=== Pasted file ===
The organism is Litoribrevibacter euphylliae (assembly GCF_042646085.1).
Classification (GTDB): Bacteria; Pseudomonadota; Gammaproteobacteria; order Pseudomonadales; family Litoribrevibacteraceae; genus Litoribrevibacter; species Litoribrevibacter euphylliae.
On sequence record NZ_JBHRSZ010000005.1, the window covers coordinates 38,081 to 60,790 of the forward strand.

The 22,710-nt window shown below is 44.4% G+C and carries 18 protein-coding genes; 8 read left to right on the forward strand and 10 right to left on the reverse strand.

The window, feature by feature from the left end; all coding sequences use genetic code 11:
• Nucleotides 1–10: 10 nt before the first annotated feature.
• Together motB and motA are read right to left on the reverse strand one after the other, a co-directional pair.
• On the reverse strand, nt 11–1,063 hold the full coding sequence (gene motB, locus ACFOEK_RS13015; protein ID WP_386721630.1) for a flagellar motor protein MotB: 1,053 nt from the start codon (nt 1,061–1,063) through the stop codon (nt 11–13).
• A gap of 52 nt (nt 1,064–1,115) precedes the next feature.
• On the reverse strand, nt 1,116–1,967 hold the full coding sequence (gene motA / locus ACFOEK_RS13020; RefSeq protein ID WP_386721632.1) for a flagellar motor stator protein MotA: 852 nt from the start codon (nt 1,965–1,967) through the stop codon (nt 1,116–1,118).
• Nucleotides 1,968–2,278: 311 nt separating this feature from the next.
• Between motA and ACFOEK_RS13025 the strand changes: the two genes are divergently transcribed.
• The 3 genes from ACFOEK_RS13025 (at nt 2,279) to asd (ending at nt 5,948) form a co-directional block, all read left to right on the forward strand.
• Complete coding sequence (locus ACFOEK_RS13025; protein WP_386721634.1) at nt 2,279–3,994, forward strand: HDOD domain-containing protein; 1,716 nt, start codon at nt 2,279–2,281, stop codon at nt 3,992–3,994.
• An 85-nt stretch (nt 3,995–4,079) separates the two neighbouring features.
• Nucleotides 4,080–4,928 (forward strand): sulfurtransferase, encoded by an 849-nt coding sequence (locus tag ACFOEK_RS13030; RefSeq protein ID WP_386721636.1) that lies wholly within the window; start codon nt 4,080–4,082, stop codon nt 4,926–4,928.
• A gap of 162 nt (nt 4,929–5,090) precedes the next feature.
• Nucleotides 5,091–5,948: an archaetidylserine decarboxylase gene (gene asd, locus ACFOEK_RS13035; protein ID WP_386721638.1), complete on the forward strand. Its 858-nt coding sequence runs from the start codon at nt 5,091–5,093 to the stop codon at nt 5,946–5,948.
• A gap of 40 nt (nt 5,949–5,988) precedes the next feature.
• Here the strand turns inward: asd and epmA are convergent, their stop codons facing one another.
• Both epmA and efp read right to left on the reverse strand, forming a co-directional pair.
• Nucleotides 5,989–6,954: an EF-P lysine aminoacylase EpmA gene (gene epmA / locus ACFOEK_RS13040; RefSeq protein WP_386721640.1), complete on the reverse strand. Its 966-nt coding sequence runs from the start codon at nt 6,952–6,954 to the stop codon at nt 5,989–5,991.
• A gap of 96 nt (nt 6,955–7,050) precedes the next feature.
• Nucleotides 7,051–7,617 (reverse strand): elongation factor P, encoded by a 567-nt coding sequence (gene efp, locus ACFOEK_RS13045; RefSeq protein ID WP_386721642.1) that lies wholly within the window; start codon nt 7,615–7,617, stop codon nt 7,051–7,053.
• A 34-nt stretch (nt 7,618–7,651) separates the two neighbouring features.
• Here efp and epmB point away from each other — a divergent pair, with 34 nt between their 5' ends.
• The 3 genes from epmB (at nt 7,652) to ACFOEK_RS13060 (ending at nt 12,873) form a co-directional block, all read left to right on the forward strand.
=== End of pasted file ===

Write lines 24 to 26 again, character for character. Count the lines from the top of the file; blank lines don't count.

• Nucleotides 7,051–7,617 (reverse strand): elongation factor P, encoded by a 567-nt coding sequence (gene efp, locus ACFOEK_RS13045; RefSeq protein ID WP_386721642.1) that lies wholly within the window; start codon nt 7,615–7,617, stop codon nt 7,051–7,053.
• A 34-nt stretch (nt 7,618–7,651) separates the two neighbouring features.
• Here efp and epmB point away from each other — a divergent pair, with 34 nt between their 5' ends.